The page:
Top Foul-Weather Gear for Fishing

Don’t spend the colder months indoors. This foul-weather gear will keep you warm and protected when out on the water.

Fishing doesn’t stop just because the weather turns. Even in the frigid Northeast, intrepid anglers line the rails in pursuit of cod, blackfish and other winter quarry. But to stave off the wind and cold, you need the right garments. There is perhaps no greater staple of cold-weather fishing than foul-weather gear. 

In the days of tall ships, anglers often donned outer garments made of used sails waterproofed with various methods, including tar. Around the turn of the 20th century, so-called “oilskin” was developed, utilizing a mixture of linseed oil and wax that proved to be fairly waterproof. This was the standard uniform on fishing vessels for more than a half-century.

Over time, the coated cotton gave way to synthetic fabrics and PVC. This was a much more durable arrangement and didn’t require periodic retreatment. The PVC foul-weather gear set the standard for a half-century or more. Go into port in any cold-weather fishing town and you’re sure to see anglers donning some PVC. I’m still wearing the set of Grundens issued to me by the US Fish & Wildlife Service some 20 years ago, a testament to its durability. 

While those PVC garments are sturdy and do an excellent job of repelling fish slime, they are bulky. And the impermeable construction doesn’t breathe at all, which can make them clammy. The next generation of foul-weather gear is built with high-tech fabrics that are lighter, offer more freedom of movement, and let perspiration out so you don’t get damp when exerting yourself. 

Just about every manufacturer of fishing clothes has its own take on foul-weather gear. You can still find PVC-coated outerwear, which can’t be beat for its waterproofness and ability to wipe clean. But there are plenty of other options now, and each has its place. Despite the new construction methods, anglers still say they are putting on their “skins” when referring to the garments. Here’s a rundown of some of the best on the market. 

Grundens foul-weather jacket
Grundens Downrigger Jacket Jon Whittle

Grundens Downrigger

Grundens made its name crafting heavy-duty PVC foul-weather gear, but it has jumped into the world of waterproof and breathable fabrics in a big way. Its Downrigger jacket and bibs feature Gore-Tex membranes, which have perforations large enough for water vapor to escape but too small for droplets, letting sweat out but keeping water outside where it belongs. The jacket has a wicking liner that helps move that moisture out, and internal neoprene cuffs prevent water from running down your sleeve. The bibs have lower-leg zippers, making them easy to pull on and off over bulky deck boots, and a center zipper lets you answer the call of nature.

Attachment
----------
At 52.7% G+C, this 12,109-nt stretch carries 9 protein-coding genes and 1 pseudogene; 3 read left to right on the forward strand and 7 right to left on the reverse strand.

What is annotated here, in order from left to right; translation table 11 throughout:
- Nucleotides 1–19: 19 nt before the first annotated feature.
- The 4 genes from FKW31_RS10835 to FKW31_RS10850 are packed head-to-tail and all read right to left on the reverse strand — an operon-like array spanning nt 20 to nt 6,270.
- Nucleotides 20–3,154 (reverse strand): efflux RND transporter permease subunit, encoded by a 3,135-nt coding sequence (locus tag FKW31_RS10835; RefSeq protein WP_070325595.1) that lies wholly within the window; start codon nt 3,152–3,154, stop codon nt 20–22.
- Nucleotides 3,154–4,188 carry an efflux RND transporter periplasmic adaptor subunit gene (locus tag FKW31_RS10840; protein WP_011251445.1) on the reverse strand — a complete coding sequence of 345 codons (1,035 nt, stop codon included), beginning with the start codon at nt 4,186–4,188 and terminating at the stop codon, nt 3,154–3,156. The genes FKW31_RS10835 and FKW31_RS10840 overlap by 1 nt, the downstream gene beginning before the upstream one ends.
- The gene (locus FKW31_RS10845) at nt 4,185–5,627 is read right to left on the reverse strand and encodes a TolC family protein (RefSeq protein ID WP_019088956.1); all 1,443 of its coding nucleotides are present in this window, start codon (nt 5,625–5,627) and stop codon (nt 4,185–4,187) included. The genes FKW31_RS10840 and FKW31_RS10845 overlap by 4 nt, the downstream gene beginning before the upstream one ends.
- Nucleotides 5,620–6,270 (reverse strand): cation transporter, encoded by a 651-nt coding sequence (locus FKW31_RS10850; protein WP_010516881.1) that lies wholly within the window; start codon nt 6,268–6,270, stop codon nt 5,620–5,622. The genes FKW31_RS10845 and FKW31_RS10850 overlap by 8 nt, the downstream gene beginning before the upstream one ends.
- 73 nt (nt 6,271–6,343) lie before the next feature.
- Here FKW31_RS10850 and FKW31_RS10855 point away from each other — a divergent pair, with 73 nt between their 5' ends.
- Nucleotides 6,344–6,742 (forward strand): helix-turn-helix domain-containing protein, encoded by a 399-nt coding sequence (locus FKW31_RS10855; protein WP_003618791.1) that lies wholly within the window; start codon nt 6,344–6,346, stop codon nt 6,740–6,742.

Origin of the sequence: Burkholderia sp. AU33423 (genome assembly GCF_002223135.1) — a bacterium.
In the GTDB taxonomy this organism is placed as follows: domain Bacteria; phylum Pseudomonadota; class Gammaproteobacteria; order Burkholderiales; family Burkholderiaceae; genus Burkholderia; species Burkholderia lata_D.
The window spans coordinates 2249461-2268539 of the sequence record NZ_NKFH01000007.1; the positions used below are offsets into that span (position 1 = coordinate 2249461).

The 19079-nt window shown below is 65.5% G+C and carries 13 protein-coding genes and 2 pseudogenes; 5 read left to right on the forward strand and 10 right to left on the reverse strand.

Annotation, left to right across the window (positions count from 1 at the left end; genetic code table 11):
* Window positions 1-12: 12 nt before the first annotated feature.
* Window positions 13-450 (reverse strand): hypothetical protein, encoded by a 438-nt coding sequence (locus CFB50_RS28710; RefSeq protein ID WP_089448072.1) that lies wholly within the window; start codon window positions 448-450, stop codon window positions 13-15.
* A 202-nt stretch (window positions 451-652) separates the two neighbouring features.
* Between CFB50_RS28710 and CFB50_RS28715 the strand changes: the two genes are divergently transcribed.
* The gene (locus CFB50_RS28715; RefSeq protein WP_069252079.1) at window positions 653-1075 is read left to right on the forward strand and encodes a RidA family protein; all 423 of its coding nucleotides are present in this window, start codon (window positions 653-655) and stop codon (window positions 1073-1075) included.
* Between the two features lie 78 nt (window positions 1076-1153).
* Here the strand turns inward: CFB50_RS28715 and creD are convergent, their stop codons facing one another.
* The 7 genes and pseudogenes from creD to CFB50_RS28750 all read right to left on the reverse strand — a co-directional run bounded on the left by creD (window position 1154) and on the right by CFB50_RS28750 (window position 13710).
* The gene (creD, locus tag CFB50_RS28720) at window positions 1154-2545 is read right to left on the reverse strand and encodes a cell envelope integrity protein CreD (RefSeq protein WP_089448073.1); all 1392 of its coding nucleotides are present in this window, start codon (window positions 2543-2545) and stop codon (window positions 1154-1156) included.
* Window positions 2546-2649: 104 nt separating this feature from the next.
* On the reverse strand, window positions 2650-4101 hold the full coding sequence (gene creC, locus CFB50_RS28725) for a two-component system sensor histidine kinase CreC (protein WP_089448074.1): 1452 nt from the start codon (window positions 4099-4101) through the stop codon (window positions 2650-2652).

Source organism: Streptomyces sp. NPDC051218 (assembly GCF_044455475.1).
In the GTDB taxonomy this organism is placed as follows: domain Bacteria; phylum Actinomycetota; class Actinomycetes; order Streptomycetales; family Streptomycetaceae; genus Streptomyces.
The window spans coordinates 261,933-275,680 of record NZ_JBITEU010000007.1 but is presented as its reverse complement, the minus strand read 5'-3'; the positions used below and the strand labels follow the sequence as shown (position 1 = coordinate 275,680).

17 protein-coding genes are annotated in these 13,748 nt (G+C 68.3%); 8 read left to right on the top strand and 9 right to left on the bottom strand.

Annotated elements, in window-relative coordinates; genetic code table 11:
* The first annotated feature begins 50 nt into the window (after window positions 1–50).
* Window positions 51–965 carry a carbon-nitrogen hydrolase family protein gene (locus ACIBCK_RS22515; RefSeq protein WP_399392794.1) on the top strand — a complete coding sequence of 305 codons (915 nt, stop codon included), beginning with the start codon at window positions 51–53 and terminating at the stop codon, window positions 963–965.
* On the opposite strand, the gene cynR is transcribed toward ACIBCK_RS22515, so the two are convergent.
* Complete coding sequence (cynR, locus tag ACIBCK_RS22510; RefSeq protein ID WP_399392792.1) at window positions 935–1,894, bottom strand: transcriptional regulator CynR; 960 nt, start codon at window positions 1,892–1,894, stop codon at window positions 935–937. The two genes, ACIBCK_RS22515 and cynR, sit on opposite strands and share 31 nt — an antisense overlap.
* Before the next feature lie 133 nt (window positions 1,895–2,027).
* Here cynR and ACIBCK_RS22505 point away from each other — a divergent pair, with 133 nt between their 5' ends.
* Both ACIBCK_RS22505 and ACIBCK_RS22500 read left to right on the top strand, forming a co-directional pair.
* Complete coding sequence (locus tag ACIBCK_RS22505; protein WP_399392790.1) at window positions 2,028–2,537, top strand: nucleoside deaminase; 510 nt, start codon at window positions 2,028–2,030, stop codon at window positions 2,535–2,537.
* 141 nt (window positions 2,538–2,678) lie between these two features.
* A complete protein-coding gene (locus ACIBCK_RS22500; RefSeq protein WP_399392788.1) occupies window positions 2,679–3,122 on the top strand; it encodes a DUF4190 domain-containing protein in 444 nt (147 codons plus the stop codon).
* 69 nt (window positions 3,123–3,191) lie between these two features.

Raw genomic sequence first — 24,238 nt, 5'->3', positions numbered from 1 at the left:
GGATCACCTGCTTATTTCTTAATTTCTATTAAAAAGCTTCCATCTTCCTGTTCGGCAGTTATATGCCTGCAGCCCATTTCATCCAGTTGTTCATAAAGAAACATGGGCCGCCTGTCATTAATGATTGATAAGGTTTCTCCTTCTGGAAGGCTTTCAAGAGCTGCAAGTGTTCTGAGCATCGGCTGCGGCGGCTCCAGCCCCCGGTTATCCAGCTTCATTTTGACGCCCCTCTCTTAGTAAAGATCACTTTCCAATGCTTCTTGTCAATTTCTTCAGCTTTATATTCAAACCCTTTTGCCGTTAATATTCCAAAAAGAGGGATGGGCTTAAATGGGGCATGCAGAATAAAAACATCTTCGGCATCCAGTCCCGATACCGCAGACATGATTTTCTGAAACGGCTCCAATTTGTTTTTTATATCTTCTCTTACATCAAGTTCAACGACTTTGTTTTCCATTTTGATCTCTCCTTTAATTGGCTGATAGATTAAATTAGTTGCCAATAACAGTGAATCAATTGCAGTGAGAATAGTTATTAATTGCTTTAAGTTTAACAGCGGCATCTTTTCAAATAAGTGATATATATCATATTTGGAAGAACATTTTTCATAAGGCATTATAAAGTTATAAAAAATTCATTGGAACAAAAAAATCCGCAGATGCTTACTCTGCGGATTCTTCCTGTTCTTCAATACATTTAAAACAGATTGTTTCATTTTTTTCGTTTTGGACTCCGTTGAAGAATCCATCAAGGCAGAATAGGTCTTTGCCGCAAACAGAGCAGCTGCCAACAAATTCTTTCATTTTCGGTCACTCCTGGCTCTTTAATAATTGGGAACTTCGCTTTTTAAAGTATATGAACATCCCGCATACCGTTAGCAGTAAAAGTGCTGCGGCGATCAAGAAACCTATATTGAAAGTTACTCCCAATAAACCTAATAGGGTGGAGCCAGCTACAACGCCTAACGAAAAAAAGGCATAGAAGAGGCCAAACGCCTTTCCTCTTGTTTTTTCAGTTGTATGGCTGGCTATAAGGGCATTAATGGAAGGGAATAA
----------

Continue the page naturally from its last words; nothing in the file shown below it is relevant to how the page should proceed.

Huk fishing jacket
Huk Grand Banks Tidal Map Jacket Jon Whittle

Huk Grand Banks Tidal Map

Huk might be best known for its line of sun-protective clothing, but it has entered the wet-weather arena with a number of excellent garments. Of note is the Grand Banks Tidal Map jacket, which features what the company calls a “2.5-layer construction” of 15K- and 10K-waterproof fabrics, and fully taped seams to stand up to wind-driven rain. (The “K” represents the amount of water in millimeters over a 1-inch area that a fabric can withstand before it leaks, so a 10K fabric can withstand 10,000 mm of water.) The pants go on easily, thanks to waterproof side zippers and an elastic waistband.

AFTCO fishing jacket
AFTCO Barricade Elite Jacket Jon Whittle

AFTCO Barricade Elite

AFTCO has seriously stepped up in the rough-weather clothing category, and the Barricade Elite jacket and bibs are proof. The pieces are built with 30K-waterproof and 7K-breathable sections to move perspiration out while fending off rain. AFTCO’s hood design provides excellent visibility, stays put at speed, and keeps water out. The double cuff does a great job keeping water at bay. The bibs feature waterproof zippers, letting them slip on and off over bulky footwear, reflective logos that add visibility, and a D-ring for kill switches.

Pelagic fishing jacket
Pelagic Chubasco Collection Jon Whittle

Pelagic Chubasco

Pelagic offers rain gear that stashes on board or in a gear bag easily with the Chubasco collection. Constructed of PVC with stretch properties, these clean up quickly when covered in fish slime or the like. The hood adjusts easily with toggled drawstrings, and cuffs close with hook and loop fasteners. The bibs lack zippers on the legs, but wide openings and ankle snaps let deck boots through. A zippered chest pocket provides an ideal place to stash your phone or camera.

Read Next: Three Reasons to Have Foul Weather Gear Pants on the Boat

Simms fishing jacket
Simms ProDry Jacket Jon Whittle

Simms’ ProDry

Simms’ ProDry jacket and bibs are built with Gore-Tex for excellent waterproof and breathable performance. The jacket has a number of strategically placed pockets for small items or warming your hands. A well-designed hood provides excellent sightlines. Double cuffs keep water out, even when releasing fish. The bibs feature a well-placed pliers’ pocket and D-ring, ideal for tool or kill-switch lanyards. Leg zippers make the garments easy to put on and take off, and a middle zipper opens from the top and bottom to make relieving yourself simple.